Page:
How to String a Lacrosse Head
Knowing how to string a head is one of the most important skills a laxer can have. It gives you the ability to string a stick to throw any way you please instead of having to use a factory stringing job, or rely on teammates or coaches to string your sticks. The best way to perfect your stringing is to first take an old head that’s no longer in use and unstring it, being careful to keep as many of the old strings intact as possible.
This guide will teach you how to string a head with a mesh pocket exactly to your liking, and provide a few tips on how to customize your stick to look and throw like a champ.
Before you dive headfirst into stringing up a spiffy new pocket, there are a few items on your to-do list that need to be checked off...
• Stretch out the mesh: Spend a little time breaking in the mesh, making sure to stretch out the part that will form the pocket and hold the ball. It can be very difficult to stretch mesh out once it’s all strung up in the head of the stick. A useful tip is to dunk it in hot water and then stretch out the sides.
• Obtain the proper stringing tools: At minimum, you will need a pocket tool (with pliers and a blade for cutting) and a lighter. It may also help to have a screwdriver and pocket pounder handy as well. The lighter should be used for burning the ends of strings that you’ve cut, so they don’t fray or hang too far down and get in your way.
• Don’t be afraid to make mistakes: It’s okay to mess up and go back to cover your tracks. Knots can always be untied, and strings can always be un-strung. The best stringers got that good by learning from mistakes and practicing a whole lot.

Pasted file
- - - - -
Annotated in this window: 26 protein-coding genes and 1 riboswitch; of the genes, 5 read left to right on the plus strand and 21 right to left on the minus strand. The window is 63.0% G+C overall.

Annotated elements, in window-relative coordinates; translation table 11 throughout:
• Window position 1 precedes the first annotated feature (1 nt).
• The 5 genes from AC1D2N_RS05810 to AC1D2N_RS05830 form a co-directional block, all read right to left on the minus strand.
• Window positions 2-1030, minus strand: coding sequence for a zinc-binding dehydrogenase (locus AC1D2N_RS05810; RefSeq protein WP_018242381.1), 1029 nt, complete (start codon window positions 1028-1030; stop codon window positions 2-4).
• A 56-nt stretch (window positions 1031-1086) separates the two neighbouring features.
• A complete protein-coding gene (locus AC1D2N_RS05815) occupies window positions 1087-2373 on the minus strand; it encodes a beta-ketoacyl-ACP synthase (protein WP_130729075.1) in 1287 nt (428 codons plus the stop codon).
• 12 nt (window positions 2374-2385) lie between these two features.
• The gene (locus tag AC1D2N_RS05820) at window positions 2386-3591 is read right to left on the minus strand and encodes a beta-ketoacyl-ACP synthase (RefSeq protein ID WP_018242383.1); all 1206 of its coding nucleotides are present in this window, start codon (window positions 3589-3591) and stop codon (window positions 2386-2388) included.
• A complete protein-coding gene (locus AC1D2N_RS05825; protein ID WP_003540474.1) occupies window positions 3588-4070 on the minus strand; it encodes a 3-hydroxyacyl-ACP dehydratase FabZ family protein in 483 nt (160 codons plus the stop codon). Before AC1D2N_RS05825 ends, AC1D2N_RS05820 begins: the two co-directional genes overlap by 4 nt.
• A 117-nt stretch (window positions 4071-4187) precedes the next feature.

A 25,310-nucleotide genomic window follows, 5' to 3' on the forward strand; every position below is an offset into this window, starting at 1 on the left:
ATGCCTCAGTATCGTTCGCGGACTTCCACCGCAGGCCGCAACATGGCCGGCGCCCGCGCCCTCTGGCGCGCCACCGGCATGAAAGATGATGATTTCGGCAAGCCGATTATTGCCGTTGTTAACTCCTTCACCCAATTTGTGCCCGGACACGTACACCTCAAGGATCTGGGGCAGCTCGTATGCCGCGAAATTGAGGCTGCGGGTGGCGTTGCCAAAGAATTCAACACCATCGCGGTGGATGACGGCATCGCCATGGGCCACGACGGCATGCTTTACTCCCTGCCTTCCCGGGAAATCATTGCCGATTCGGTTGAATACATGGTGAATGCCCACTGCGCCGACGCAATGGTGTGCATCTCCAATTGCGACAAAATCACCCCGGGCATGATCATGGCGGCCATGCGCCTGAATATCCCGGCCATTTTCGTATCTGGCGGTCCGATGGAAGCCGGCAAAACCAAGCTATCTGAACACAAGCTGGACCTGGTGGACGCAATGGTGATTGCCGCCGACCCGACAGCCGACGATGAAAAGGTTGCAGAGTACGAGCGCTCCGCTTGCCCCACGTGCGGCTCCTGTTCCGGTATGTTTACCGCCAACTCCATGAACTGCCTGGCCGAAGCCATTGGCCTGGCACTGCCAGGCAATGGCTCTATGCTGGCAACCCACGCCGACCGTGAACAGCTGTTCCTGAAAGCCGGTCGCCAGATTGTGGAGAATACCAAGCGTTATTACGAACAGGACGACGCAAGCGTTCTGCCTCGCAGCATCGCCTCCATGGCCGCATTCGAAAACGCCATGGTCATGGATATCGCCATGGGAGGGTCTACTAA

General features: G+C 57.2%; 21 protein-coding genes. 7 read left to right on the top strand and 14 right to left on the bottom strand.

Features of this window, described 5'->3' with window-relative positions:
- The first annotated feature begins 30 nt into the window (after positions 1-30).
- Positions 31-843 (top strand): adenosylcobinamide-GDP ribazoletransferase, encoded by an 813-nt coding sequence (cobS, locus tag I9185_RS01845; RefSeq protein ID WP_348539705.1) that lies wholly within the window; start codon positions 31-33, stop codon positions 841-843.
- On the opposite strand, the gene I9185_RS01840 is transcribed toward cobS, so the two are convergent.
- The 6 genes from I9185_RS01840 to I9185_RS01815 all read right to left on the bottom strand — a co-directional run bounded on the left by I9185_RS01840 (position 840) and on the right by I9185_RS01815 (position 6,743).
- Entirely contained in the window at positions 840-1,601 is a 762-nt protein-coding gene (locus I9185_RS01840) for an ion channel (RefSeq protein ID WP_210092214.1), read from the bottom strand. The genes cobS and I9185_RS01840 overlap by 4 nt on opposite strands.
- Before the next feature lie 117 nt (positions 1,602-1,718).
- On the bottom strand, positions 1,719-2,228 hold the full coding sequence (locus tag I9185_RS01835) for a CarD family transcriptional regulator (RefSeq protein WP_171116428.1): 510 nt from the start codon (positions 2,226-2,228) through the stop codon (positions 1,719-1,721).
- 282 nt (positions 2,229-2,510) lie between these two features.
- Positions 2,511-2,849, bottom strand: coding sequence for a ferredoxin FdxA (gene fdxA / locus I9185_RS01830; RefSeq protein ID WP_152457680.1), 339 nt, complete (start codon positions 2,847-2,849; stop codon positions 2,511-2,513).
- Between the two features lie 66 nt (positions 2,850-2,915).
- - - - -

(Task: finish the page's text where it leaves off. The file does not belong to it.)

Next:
The top string is the first string that should be put into place. If you are taking string from a spool, be sure to allow yourself enough extra slack so that tying off the ends or running out of string does not become an issue. About 14 to 16 inches of string should be enough to do the trick.
The first step is to fold over the top row of diamonds on your mesh piece so that they overlap the next row. You’ll want the rough side of the mesh to be the pocket, with the smooth side on the back. With the folded-over side facing the back of the head, take one end of your top string and knot it almost at the end. Run the other end of the string through the top sidewall hole and put it through the front of the first diamond on the mesh piece.
Next, run the string through the back of the first top-hole on the head’s scoop area and through the front of the second diamond on the mesh; and then back through the string that went through the top-hole on the scoop. Pulling the string tightly across should form what looks like an “L” shape with the string. Bring the string over to the next top-hole and repeat the process.